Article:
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prices likely to slide back down
Athersys is the prototypical stem cell soup peddler, claiming miraculous effects of an allogeneic adult-derived off-the-shelf stem cell product for a variety of diseases with completely different etiologies affecting multiple organ systems. Autoimmune bowel disease? Got it covered. Brain damage from stroke? Check. Myocardial infarction? No problem. Synthetic monkey-men to read 10Q's for us? Well, maybe not that last one. But damn it, I want my monkey man!When it comes to actual mechanisms, Athersys is a little more vague. How exactly do stem cells of any kind restore a brain two to three days after a stroke, at which time large swathes of tissue are dead? Does MultiKine leach through the cerebral vasculature and form some kind of jelly in the hole left by the stroke, soon to differentiate into neurons which effortlessly network with the remaining cerebral cortex? Who knows? Hey, look over there!Eventually all fantasies must come to an end and this may or may not occur when Athersys reports results from phase II trials of MultiKine in ulcerative colitis and ischemic stroke in 2014. These are double-blinded placebo-controlled trials making it more difficult to get those fuzzy, "this has potential" results that can be twisted by anyone in any direction. After resounding failures from Osiris, Aastrom, and every other company that has ventured into controlled trials of stem cell therapies, I'll be floored if Athersys reports anything else.
With them heading into stage II in either 1Q/2Q of 2014, everything looks promising, so definitely in it for the long run.
20 mil in R&D in 2012
Good up and coming product line in the works.
Inflammatory bowel disease Ph 2 results in fall 2013; stroke (HUGE market) Ph 2 in Q2 2014. At 85M market cap, if any of those programs work, this will be more than a 10-bagger.
Great place to park speculative money. Anything stem cell has sex appeal that could really pop on positive news. Partnership with PFE says a lot about the science behind this company and so far management seems very savvy about locking up patents and forming strategic partnerships. This is my BIG speculative play.
Connection to Pfizer shows legitimacy. Management is top notch and patents for stem cell research puts this Athersys in a great position to do well for a long time.
Waiting patiently for a very successful clinical trial to see a big jump. Long term game, this small company is ran by expert-in-field scientific talent and very likely to strike a home-run
This is a real money stock as well, purchased right around this amount very recently.Their flagship product, MultiStem, appears to have application in a wide range of areas, from leukemia to stroke. The Phase I trials are complete, and the product has been pretty successful in stroke victims. The fact that it's efficacy is compromised by how soon it can administered to the stroke victim makes little impact. ALL interventions with stroke victims lose efficacy over time.However, the positive results have so far only been seen in animals. The company will probably need to raise further capital. If you can tolerate high risk, consider adding Athersys (it's my highest risk stock in my real life portfolio).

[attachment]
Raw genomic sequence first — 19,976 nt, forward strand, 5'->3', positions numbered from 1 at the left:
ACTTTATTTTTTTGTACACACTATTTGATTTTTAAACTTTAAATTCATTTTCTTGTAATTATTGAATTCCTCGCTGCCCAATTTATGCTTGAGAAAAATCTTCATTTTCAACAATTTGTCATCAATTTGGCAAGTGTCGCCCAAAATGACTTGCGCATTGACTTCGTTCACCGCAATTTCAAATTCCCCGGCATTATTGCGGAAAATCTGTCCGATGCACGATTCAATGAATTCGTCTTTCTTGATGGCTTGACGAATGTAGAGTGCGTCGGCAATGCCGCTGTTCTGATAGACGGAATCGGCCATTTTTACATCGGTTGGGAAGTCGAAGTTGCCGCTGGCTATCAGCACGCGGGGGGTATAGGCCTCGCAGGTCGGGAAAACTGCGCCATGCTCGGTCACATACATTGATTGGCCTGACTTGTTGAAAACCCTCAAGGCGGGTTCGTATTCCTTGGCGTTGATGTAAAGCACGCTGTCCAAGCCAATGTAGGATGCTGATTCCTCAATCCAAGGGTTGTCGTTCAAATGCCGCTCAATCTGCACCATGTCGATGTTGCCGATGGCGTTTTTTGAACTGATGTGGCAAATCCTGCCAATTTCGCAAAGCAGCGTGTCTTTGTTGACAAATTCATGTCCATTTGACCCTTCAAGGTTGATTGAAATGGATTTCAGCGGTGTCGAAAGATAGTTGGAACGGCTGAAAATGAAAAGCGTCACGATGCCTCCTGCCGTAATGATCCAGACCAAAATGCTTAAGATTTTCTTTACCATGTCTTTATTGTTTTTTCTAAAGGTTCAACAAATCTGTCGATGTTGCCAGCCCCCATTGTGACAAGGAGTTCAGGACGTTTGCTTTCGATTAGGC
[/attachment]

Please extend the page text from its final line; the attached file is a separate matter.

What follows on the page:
As of December 2010, Athersys is a speculative stock due to the small revenues, continued losses, and potential share dilution. With a market cap of under $50M, a share price of roughly $2.50 and 70K share per day trading volume, I think this one has been off of wall street's radar. On the other hand, I think Athersys is a small gem of a company that has lots of potential. Athersys has no debt, and roughly $15M in cash as of their last 10Q. Of most interest to me is their Multistem product. They have had success with their multistem product for acute myocardial infarction and for stroke in animal models, but no conclusive statistically valid testing has been done in humans yet. So far the results are limited (Phase I), but have been promising to date even though it is still in the early stages. The multistem product is a biologic product manufactured from stem cells. It is somewhat unique in the stem cell area because it acts more like a drug in that it is administered through an IV or catheter and is flushed from the body naturally. The stem cells are derived from adult stem cells (i.e. bone marrow from a qualified donor) and does not involve embryonic stem cells. From one acceptable donor, Athersys is able to create hundreds of thousands of doses of the product. The product also has a shelf life of 4 years. The product does not require the use of immune suppressive drugs or tissue matching between donor and recipients and it has a consistent safety profile. Current applications of multistem are being pursued in the areas of inflammatory bowel disease (partnered with Pfizer), stroke and acute myocardial infarction (partnered with Angiotech). In AMI (i.e. heart attack), multistem is designed as a supplement to the current standard of care and not a replacement. Management has been effectively utilizing partnerships at both the university and commercial level to help with development from both a cost and capability standpoint while maintaining a reasonable cash burn rate to date. They have also been very conscious of working with the FDA to develop a strong safety profile for their product which may be leveraged in the future if they try to extend the application of the product to different areas and to allay any safety concerns the FDA may have. I think the current share price already prices in some future share dilution.
Product appears commercially viable and already has a nice partnership agreement. Upcoming presentation of phase I data in heart patients should provide a nice boost, and an opportunity to gauge interest from other partners.
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